I then drew his arm, then I filled in the rest of the outline of his body, then I added his hand.

Then I added the lettering. It is back to front, to indicate that he is inside the café, the lettering being seen the right way round by someone in the street outside the café.. I drew the lettering by hand, not so as to be as if a technical drawing of the signwriter's work, but as if an artis's sketch, as the artist sits at another table in the café.

I used the Natural pencil as it is upon being chosen.

I have, since completing the picture, that one an change the colour of the pencil. Also one can change the thickness of the line using the Size drop down menu.

StarDreamer Mon 20-Jun-22 13:23:47

Something really good these days is that one can get one-off custom greetings cards made from your own artwork by uploading an image file to a website of a business that provides this service, fill in some details, pay a fee and the card will be sent by Royal Mail, either to yourself or to someone to whom you choose to send the card.

The cards can be produced full field, which is like cards bought in the shops wher the picture goes to the edge of the card. This is achieved by printing onto card a little larger than the finished product, then chopping off what is known the bleed area.

Requirements as to size of artwork vary from site to site, as does whether the card has a matt finish or a glossy finish.

However, as an example, here is a picture that could be used for an A5 size portrait orientation card, with a 3mm bleed area at each edge of the artwork, though chopping will only be on three edges as the other edge is the fold in the greetings card.

So A5 portrait is 148 mm wode by 210 mm high.

So, addong a 3 mm wide bleed area at each edge is 154 mm by 216 mm.

So, having started the Paint program, we do
File New to get a picture of some size, then we do
File Properties and on the dialogue panel that becomes displayed, we choose Centimetres, because millimetres is not an option, and we set the width to 15.4 cm and the height to 21.6 cm.

This has the effect of making the canvas area of the picture larger than the screen.

So we can do

View Zoom out to get the whoe canvas displayed on the screen.

If using the picture that you draw to produce a custom greetings card, you may need to export the image as a jpg file, sometimes listed a JPEG file.

This is because the sites are marketed to use images that are photos, which could have been taken using a digital camera or using the camera of a mobile phone. However, it is not a photograph as such that is printed, but a computer file that contains the information of an image, so the image can be one produced on a computer.

So this example uses a jpg file.

The picture uses an orange circle, with a rectangle of a different colour drawn over its lower half. This allows a semicircle to be filled with orange. The rectangle is then filled with orange so as to absorb the lower half of the circle, then the rectangle is filled with the same colour as it was drawn, then the rectangle is filled with the background colour, thus leaving the filled orange semicircle alone on the background colour.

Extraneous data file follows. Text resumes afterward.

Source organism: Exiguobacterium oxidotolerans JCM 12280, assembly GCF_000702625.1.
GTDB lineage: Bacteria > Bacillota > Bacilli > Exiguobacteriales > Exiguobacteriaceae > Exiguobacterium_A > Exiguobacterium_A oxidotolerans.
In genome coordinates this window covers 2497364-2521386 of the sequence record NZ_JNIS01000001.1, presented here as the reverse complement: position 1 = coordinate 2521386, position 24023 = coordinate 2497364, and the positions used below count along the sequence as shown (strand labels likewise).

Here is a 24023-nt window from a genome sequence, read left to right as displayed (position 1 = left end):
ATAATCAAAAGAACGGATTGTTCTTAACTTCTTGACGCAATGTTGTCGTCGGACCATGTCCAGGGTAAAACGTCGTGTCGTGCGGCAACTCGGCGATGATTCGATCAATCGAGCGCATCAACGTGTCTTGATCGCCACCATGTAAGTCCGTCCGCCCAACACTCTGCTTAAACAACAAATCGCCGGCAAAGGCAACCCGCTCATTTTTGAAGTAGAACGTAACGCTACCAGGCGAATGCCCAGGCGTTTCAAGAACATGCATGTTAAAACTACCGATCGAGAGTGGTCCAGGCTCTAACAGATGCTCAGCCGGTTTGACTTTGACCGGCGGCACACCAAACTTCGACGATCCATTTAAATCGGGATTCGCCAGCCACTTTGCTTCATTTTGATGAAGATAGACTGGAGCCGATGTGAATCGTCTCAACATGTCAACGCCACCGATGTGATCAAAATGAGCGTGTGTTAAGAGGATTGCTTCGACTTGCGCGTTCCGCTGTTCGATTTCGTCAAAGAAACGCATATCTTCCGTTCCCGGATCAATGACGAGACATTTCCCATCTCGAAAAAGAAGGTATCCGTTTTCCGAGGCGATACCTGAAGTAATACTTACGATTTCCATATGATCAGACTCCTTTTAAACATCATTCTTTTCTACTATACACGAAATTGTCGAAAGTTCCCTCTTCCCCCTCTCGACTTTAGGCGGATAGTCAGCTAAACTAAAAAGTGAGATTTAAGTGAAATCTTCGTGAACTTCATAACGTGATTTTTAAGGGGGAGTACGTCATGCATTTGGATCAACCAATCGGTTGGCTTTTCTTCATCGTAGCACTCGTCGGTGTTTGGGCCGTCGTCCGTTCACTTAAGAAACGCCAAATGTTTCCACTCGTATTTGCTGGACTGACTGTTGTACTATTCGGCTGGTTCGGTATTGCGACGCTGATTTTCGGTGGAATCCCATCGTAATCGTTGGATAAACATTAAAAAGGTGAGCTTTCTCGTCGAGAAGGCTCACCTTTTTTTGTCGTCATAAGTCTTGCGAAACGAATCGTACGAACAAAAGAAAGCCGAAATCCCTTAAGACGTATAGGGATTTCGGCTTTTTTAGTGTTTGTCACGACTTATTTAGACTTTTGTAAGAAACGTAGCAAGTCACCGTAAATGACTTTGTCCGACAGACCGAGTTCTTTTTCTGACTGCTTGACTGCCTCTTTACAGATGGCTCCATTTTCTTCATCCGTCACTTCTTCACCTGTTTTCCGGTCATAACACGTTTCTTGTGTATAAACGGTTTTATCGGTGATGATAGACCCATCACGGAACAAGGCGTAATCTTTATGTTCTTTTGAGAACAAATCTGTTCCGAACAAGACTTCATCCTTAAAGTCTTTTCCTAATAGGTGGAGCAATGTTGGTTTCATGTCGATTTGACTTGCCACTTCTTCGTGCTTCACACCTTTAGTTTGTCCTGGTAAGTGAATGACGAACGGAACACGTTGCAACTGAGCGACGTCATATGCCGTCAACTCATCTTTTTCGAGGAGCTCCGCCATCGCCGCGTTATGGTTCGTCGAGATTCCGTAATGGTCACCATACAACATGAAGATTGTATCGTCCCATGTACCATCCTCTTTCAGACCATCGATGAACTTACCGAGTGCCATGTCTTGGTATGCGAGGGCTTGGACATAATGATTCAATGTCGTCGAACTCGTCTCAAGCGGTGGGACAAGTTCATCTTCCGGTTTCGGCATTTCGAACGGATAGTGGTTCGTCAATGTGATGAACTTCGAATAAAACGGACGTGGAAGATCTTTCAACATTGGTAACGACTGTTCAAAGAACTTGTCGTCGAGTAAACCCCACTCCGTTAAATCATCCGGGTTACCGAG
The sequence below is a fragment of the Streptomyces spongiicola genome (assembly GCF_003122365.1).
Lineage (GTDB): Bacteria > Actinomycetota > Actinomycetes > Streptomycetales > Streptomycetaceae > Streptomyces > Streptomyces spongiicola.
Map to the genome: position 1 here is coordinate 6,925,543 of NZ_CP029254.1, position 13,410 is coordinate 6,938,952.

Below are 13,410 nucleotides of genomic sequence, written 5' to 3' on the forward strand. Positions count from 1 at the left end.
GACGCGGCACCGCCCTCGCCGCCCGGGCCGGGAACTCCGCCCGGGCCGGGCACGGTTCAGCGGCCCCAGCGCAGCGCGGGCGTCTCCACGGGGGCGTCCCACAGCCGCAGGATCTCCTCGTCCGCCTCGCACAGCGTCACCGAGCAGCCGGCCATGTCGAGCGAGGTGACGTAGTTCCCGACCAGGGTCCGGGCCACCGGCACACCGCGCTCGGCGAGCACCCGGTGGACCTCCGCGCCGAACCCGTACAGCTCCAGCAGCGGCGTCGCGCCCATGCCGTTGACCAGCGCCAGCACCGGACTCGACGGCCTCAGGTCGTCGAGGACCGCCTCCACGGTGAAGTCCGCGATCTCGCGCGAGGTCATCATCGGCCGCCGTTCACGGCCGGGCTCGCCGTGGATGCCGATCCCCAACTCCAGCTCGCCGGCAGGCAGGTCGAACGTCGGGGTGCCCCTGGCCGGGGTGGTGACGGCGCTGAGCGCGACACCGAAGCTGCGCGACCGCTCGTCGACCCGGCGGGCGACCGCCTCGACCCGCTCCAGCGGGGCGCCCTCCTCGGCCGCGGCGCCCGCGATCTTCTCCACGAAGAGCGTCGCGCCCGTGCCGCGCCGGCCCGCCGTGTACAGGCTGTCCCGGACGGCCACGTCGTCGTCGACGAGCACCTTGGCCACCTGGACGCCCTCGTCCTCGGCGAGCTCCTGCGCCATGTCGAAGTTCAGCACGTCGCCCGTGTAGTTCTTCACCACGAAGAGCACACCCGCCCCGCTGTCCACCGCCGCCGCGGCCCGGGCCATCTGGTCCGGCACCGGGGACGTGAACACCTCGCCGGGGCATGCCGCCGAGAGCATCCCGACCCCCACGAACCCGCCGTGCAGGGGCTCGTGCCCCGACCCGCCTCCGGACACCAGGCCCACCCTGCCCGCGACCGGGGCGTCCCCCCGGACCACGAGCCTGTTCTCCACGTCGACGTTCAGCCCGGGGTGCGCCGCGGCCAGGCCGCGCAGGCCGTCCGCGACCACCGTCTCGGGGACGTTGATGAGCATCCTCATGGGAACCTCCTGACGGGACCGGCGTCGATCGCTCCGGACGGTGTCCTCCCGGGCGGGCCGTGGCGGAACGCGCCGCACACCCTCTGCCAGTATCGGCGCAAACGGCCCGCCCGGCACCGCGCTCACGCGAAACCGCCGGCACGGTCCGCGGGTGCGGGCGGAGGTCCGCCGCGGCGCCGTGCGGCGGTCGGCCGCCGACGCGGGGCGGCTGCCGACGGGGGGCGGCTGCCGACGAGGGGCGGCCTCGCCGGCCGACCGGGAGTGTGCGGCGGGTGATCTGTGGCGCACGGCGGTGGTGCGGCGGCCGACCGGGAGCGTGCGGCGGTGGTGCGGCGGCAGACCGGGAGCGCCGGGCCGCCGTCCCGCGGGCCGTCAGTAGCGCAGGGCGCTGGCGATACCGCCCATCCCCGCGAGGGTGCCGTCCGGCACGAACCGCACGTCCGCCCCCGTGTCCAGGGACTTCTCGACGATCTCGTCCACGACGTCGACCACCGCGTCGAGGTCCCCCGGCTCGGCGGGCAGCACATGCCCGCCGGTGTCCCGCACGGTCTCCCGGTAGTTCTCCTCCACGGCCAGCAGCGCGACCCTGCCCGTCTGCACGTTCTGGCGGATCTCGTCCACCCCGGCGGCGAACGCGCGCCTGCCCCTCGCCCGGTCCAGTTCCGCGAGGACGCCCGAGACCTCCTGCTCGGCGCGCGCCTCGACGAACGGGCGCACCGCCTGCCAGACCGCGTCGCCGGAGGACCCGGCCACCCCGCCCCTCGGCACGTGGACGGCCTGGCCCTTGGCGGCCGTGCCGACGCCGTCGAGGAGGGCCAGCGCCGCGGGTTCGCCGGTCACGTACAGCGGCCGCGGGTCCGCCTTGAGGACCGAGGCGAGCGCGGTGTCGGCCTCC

Then the watercolour brush is used at various thicknesses to complete the picture.

The picture is then saved as a jpg file.

StarDreamer Mon 20-Jun-22 17:50:52

Further to my previous post, here is a picture to illustrate the construction to produce a filled semicircle that I decribed.

The circle was produced by using the shape that is described as an Oval, and ho;ding down the Shift key of the keyboard while drawing. The drawing being by clicking on the Oval in the Shapes selection area then clicking on the canvas and dragging the pointer to the right and down, releasing the mouse button before releasing the Shift key.

StarDreamer Tue 21-Jun-22 18:54:05

This picture was produced using Calligraphy Brush 2.

The variations in the thickness of the lines is produced automatically by the Paint program.

I took several attempts to draw some of the letters, simply using Ctrl Z one or more times to remove the line or lines of the letter.

Indeed I had done the first line, but the result looked as if it were going downhill, so I wiped it out and started again.

Also, in order to have space for the third line of text I moved two lines both upward on the canvas, and then I moved the second line closer to the first line.

After all three lines of text were drawn, I moved the whole of the text a little to the right.

I then added the flourish. A change of colour for the flourish, the flourish took two attempts to draw.

StarDreamer Wed 22-Jun-22 20:32:11

For this picture I first constructed the red face, then I selected it, copied and then pasted a copy and moved it to the right of the original image, doing that three times.

Then I copied the whole row and pasted it and positioned it below the first row. I then moved the whole collection of eight faces upward and to the left to produce a good result.

I then used the Edit Colours facility to produce, one by one, seven custom colours, bright colours as I wanted to produce a pop art effect.

MawtheMerrier Sat 25-Jun-22 19:14:19

Nothing since last week ?

NittWitt Sat 25-Jun-22 19:26:30